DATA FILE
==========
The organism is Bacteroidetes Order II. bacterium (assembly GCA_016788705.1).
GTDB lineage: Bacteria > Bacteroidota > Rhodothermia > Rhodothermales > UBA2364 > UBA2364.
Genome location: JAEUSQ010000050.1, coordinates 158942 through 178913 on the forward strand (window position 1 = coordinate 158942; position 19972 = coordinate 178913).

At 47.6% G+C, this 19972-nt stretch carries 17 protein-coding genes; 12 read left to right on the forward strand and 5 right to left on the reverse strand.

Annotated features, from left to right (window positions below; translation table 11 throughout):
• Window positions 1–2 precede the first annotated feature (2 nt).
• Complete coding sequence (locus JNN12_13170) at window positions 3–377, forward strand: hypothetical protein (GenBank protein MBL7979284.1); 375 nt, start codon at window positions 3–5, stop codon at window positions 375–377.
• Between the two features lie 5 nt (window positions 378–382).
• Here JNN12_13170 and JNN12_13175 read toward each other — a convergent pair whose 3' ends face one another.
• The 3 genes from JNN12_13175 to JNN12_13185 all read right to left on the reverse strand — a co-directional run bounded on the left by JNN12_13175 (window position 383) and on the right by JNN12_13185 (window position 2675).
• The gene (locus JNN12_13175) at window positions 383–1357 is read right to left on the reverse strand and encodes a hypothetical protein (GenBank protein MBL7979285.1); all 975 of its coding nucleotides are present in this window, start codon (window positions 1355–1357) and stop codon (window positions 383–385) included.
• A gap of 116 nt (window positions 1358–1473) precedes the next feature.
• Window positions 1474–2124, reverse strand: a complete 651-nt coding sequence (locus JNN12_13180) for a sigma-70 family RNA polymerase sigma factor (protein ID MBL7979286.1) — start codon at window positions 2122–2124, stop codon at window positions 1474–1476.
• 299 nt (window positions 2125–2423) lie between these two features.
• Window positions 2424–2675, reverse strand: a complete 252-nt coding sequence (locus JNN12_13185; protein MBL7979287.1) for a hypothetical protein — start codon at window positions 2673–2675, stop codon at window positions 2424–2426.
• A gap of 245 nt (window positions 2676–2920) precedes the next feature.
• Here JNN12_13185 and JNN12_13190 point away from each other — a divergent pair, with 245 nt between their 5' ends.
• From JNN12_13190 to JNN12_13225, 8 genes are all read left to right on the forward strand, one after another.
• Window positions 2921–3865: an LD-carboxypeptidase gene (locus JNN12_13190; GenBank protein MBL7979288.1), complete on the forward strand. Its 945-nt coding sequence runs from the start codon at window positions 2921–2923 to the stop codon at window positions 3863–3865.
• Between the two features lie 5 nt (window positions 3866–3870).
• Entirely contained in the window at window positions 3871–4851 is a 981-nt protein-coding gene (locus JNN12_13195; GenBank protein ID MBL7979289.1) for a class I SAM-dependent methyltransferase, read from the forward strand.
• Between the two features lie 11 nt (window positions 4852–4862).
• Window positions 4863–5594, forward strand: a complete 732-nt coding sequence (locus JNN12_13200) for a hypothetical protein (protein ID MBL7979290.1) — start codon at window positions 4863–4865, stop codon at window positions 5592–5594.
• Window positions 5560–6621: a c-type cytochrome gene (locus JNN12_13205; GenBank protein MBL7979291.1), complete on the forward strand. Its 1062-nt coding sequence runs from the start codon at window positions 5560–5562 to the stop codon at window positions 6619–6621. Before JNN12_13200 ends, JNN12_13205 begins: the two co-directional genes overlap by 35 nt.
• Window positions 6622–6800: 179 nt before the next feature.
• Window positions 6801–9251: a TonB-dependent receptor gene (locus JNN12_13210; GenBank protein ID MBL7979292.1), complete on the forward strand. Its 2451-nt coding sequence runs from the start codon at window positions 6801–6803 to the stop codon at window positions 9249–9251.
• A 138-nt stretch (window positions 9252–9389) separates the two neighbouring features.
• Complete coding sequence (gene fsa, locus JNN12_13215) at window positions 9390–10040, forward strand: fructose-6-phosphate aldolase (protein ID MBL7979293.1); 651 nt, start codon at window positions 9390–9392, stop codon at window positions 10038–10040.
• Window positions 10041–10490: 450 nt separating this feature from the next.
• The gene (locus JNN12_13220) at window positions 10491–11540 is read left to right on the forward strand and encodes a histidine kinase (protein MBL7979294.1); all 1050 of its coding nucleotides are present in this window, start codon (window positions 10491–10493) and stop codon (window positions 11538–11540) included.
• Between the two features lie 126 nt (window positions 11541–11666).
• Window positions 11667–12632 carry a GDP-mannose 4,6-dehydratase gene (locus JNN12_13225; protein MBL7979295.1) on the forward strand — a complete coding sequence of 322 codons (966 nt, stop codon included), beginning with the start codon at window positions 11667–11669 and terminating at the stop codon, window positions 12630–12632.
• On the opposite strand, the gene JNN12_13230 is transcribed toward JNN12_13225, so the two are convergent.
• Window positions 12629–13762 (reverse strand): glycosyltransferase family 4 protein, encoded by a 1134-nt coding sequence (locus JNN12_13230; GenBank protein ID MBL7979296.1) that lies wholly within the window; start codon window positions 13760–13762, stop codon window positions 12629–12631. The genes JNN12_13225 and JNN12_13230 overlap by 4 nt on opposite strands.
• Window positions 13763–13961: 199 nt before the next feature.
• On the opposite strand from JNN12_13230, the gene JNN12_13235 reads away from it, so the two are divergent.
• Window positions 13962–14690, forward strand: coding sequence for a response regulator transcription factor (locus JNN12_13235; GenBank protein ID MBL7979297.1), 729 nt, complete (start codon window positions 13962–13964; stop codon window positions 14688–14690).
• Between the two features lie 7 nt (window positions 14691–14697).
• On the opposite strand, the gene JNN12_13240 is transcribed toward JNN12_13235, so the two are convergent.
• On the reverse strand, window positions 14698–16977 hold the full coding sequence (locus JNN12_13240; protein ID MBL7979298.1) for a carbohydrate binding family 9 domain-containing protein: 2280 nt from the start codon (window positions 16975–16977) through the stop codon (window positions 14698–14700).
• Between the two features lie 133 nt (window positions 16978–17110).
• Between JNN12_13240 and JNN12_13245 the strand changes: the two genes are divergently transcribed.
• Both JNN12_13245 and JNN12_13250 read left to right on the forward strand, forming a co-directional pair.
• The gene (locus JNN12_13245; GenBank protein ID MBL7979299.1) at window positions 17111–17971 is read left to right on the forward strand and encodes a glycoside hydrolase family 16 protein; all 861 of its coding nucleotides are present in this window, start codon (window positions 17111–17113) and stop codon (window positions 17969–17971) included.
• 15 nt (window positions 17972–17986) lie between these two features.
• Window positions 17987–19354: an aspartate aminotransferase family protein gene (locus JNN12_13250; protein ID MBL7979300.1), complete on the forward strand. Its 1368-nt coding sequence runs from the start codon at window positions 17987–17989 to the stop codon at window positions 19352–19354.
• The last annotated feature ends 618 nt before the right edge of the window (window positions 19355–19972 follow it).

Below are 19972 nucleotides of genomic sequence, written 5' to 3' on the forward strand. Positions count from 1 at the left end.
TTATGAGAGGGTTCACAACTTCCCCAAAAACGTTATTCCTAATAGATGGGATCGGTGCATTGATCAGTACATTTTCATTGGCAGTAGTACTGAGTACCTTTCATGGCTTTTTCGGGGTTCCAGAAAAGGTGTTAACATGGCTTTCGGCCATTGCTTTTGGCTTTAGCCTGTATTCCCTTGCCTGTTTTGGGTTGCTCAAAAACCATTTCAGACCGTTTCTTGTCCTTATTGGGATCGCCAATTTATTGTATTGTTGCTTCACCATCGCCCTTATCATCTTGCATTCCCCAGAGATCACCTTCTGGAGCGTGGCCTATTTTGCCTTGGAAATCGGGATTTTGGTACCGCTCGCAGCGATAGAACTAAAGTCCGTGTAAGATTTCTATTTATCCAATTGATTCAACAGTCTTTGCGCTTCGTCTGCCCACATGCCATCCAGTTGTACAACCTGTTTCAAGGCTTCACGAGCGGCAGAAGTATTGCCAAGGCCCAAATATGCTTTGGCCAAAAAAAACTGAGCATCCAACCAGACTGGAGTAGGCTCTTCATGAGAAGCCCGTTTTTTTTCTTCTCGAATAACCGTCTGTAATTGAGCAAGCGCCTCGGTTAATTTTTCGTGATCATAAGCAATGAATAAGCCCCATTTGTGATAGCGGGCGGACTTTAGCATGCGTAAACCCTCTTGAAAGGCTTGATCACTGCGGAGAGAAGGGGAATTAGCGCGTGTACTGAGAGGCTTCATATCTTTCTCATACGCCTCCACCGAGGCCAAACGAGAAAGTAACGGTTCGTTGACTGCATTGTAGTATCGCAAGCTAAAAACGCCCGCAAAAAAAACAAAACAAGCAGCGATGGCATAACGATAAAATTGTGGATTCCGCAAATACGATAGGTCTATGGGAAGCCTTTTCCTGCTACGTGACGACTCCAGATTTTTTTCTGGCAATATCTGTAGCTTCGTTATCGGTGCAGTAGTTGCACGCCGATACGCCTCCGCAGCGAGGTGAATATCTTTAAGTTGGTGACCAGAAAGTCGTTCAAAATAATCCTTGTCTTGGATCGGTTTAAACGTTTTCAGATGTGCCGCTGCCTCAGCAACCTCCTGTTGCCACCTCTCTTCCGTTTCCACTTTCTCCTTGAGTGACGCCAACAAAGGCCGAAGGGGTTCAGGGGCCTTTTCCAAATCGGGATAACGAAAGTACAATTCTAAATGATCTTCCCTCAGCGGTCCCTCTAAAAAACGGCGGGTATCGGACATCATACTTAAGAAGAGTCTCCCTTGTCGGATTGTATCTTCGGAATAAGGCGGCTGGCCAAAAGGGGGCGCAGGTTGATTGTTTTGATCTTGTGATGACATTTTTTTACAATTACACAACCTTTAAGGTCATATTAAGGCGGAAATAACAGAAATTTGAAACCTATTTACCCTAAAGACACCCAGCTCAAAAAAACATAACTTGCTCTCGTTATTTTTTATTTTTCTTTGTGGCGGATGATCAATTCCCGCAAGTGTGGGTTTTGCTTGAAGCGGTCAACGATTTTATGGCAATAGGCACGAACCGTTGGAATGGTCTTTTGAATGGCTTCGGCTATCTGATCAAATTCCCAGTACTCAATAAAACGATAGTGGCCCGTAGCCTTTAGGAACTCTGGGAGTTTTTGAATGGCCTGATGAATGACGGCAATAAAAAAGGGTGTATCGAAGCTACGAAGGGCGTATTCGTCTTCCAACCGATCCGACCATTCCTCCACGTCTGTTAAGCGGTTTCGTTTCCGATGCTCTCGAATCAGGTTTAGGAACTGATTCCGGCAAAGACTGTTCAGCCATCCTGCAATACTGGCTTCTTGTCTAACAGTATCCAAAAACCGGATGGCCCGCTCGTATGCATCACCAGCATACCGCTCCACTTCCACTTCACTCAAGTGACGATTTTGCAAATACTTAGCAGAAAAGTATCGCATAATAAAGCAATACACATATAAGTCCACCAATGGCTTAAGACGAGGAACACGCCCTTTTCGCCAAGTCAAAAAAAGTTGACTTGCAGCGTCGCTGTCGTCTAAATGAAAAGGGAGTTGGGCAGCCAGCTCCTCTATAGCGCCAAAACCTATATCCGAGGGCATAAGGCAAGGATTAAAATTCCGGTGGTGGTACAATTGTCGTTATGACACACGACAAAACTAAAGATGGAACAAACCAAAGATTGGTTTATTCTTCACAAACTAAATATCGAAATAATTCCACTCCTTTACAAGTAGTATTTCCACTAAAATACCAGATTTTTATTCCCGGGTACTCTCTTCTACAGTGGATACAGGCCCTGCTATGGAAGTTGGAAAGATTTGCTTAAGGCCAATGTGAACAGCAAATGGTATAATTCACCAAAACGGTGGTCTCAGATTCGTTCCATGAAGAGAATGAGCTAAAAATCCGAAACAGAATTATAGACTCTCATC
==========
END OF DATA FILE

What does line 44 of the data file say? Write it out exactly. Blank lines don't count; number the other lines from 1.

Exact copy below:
• The gene (locus JNN12_13245; GenBank protein ID MBL7979299.1) at window positions 17111–17971 is read left to right on the forward strand and encodes a glycoside hydrolase family 16 protein; all 861 of its coding nucleotides are present in this window, start codon (window positions 17111–17113) and stop codon (window positions 17969–17971) included.